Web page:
RALEIGH — Much has changed in N.C. politics during the past 19 years. The “NC SPIN” television program has documented those changes for viewers throughout the state. Founding host and moderator Tom Campbell discussed a recent “NC SPIN” milestone — 1,000 episodes — during a speech for the John Locke Foundation. He shared themes from the speech during a conversation with Mitch Kokai for Carolina Journal Radio.

He also discussed the program’s move to UNC-TV, where it will air Fridays at 7:30 p.m. and Sundays at 12:30 p.m., beginning Friday, Jan. 19.

(Head to http://www.carolinajournal.com/radio/ to find recent CJ Radio episodes.)

MK: That is a lot of TV. And you have obviously, during the course of that time, seen a lot of changes in North Carolina politics.

TC: So many that it’s almost hard to put your finger on all of them. I think the biggest change I’ve seen, first of all, [is] … the shift of power in North Carolina. It used to be that most of the political power was east of [Interstate] 95. No longer the case. All of the East now is solidly red: Republican. The more urban areas are now more Democratic, so far as elections are concerned. The legislature itself has changed quite a bit since my dad served there back in the ’70s. It is more highly partisan, less collegial than it used to be.

I can remember even when I was Harlan Boyles’ chief deputy that it was not uncommon at all to have these big receptions at Glaxo and SAS. … You’d see the Republican and Democrat legislators, and they’d have arms around each other’s shoulders, and they were telling stories to each other. And a fair amount of legislation actually got done during those times, as they were able to get to know each other and cross the aisles to get work done. Not so today.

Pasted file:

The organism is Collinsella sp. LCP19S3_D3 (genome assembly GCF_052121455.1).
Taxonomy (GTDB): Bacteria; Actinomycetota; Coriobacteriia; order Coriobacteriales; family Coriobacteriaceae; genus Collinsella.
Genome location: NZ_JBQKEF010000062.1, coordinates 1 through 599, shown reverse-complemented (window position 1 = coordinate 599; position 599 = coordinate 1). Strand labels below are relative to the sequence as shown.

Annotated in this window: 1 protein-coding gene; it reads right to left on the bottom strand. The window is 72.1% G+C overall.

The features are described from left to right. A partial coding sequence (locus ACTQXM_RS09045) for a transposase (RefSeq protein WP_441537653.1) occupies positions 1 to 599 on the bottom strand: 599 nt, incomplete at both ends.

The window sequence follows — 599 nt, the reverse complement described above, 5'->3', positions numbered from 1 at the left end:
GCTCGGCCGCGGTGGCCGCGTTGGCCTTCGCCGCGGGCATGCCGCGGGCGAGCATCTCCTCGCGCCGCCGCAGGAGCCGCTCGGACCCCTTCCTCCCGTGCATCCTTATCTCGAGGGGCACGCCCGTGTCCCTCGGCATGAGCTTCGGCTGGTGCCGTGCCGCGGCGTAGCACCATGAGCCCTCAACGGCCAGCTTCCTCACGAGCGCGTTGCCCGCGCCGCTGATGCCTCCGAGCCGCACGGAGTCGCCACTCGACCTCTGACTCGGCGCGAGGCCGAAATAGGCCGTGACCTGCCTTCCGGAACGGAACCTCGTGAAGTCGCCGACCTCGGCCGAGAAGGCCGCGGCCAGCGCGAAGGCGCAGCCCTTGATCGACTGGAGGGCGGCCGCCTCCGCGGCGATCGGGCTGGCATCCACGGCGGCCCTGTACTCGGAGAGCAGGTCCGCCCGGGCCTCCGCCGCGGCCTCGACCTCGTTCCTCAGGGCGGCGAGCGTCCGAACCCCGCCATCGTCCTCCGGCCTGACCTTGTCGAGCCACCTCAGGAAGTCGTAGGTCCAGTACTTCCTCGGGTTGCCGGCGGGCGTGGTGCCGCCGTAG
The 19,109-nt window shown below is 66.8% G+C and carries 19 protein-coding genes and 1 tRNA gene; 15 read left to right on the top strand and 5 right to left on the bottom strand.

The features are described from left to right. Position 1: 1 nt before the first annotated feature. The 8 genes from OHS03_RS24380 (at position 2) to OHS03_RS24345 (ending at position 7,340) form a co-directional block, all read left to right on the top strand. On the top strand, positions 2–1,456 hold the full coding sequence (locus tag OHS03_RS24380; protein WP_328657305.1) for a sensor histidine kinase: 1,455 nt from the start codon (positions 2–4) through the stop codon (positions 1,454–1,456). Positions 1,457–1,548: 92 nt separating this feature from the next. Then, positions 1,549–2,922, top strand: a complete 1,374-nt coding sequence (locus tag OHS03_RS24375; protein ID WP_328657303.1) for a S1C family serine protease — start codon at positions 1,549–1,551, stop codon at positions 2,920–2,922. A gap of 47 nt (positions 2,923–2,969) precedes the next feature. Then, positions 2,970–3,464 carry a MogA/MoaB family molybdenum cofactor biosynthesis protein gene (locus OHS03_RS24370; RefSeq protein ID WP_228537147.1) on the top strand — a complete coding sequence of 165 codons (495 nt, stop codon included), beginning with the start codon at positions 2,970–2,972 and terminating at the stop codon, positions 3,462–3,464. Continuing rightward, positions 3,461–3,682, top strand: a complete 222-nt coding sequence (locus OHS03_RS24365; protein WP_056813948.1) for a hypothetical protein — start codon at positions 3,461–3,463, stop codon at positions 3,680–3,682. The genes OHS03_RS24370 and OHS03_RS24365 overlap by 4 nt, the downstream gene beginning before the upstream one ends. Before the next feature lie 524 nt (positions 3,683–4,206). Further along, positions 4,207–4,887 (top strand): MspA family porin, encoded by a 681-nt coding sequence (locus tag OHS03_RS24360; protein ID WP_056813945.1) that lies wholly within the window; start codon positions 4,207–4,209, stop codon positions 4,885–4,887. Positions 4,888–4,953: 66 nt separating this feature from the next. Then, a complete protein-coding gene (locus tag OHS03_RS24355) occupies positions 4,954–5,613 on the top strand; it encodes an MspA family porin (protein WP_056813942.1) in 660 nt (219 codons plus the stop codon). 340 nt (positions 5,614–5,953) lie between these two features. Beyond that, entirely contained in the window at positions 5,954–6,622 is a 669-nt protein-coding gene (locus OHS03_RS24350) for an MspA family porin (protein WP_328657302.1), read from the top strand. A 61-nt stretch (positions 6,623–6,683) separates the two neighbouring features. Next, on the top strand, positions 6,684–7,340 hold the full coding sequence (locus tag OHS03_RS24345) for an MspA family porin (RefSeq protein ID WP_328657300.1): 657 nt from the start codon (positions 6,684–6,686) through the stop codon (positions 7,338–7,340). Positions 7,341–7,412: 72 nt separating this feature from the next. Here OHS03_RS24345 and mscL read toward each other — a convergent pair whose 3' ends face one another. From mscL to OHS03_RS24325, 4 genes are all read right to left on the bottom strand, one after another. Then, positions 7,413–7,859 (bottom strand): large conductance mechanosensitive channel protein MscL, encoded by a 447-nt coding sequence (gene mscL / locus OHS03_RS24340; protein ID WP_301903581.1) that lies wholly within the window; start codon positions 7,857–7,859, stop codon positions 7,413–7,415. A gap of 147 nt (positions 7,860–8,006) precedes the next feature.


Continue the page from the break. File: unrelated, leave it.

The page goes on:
The other thing is that whereas we like to talk about the fact that the power resides in the Senate president pro tem and the House speaker, the reality is today it really resides with the caucuses. And in both instances, Republican and Democratic, those caucuses are pretty well split. In fact, they’re bigger factions there than people know. And one of the things that Thom Tillis used to tell me when he was House speaker is, “I can only get done what my caucus will allow to work.” And sometimes, the old mainstream Republicans, for instance — I’m talking about the Jim Holshouser, the Jim Martin, the Jim Broyhill faction of the Republican Party.

MK: All the ones named Jim?

TC: Yeah. They’re still there, but they’re a lot quieter and more silent. The more fundamental, to-the-right Republicans have taken over. In like manner, the same thing has happened with the Democratic Party. You don’t hear much from the mainstream Democrats that we used to know through the years.

So a lot of political changes, but I think the biggest change has probably taken place in the media. When you go back and look at it 19 years ago — yes, there was an internet. Yes, there were flip-top cell phones, if you remember, but the smartphone hadn’t been invented. The internet itself was not as much of an entity. People weren’t into the blogging, and the Facebook, and the Google, and the social media, and all of the other things that were taking place.

Newspapers were still the king of the hill, so to speak. Television stations were rising, emerging, local TV. And cable television, the networks, cable television networks, were just beginning their ascent and influence on politics.